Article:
The most cataclysmic scenarios for global warming have been ruled out, according to a new report from the University of British Columbia. But the report also warns that the climate will still destabilize, wreaking havoc on the planet.

According to the report, it all comes down to a reduction in the use of coal.

Bloomberg:

The researchers contend that current goals of reducing coal, oil[,] and gas consumption may be closer than we think, thus allowing us to set the bar even higher in our efforts to reduce pollution.  The bad news is that this is good news in the way a destabilizing climate-shift is preferable to planetary extinction: [w]e are still in a lot of trouble.  Nevertheless, if the study is verified by other scientists and catches a wave into the realm of policy[-]makers, it could help accelerate initiatives to arrest global warming.

The basic issue has to do with coal.  Quite simply, the more we burn, the faster we destroy the atmosphere. 

"Destroy the atmosphere"?  Really?  Climate change will not "destroy" anything.  It is a phenomenon that could change the atmosphere, not destroy it.

The author of this nonsense is Eric Roston, Bloomberg's go-to guy on climate change.  Roston makes it sound as if one day, we'll be gasping for air as our atmosphere is annihilated by global warming.  But this is the quality of "reporting" on climate change, which is why you literally cannot believe anything you read.

The darkest scenario assumes much more coal[-]burning will take place in this century than is likely to happen, according to the study's authors.  Their first paper, published in May, made it seem [as if] the only people who see more coal use than the Trump administration are climate-scenario designers.  For example, the most extreme worst-case storyline assumes that by 2100 coal would grow to 94 percent of the world energy supply.  In 2015, that figure was about 28 percent.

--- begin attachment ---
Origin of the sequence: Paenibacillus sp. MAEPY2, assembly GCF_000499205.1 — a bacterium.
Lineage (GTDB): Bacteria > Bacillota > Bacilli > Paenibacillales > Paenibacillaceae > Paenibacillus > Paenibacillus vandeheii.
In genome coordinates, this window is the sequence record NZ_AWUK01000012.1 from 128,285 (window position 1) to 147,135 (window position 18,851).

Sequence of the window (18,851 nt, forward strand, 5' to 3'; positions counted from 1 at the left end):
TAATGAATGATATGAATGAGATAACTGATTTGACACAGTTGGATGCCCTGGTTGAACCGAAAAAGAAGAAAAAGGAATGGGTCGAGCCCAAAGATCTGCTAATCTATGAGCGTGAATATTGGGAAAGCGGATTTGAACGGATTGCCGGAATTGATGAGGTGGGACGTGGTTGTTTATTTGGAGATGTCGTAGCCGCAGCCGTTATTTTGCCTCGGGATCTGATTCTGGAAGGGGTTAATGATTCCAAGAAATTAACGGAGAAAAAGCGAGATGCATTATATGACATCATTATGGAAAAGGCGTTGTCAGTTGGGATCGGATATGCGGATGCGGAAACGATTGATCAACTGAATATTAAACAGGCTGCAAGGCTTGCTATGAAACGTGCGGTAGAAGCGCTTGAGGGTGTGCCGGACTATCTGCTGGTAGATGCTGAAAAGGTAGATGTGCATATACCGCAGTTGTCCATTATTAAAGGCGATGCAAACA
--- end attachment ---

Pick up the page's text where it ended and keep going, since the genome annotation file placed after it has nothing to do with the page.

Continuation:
The new work, published this week in Environmental Research Letters, shows just how much all that phantom coal may be distorting our picture of what the future may look like.  It casts "doubt on whether this outlook is still valid," the researchers write.

The worst-case scenario is one of four siblings.  Their names, from bad to worst, are RCP2.6, RCP4.5, RCP6.0[,] and RCP8.5.  They were introduced in 2011 as a way for researchers running different climate-economic models to do comparable studies regarding how high greenhouse gas concentrations might rise by 2100.

These four storylines range from a 2100 in which aggressive global climate policy leads to low warming[ ]to one in which humanity digs up and burns anything that'll catch fire.

One big problem with the amount of coal[-]burning assumed by RCP8.5 is that there's probably not enough extractable coal to make the scenario possible.  "We don't think it's going to happen," said Justin Ritchie, lead author of the University of British Columbia study and a Ph.D. candidate.  "That's extremely unlikely and also inconsistent with every year since the late 19th century."

Unstated in the article is that most previous work on climate change estimates has been based on these worst-case scenarios and is therefore bogus.  While government policies have contributed to a drop in coal use around the world, the real culprit in the world using less coal than previously estimated is the free market.

There is a glut of natural gas at the moment, the result of the wild success for hydraulic fracturing, or fracking.  A major byproduct of oil shale drilling is stupendous amounts of natural gas.  Natural gas burns much cleaner than coal at the present time, although the coal industry is making great strides in reducing the amount of CO2 emitted when burning coal.  But with natural gas being dirt cheap, the market for coal has correspondingly shrunk. 

Will we hear that this new report debunks global warming hysterics like Al Gore?  Will the U.N.'s Intergovernmental Panel on Climate Change (IPCC) adopt the report?  You and I both know that it won't matter.  So many bureaucrats, politicians, NGOs, and activists have a lot invested in the catastrophic global warming scenario.  They won't let go of it without a fight. 

Still, it's nice to know that the Earth will still be around fifty years after I am dust.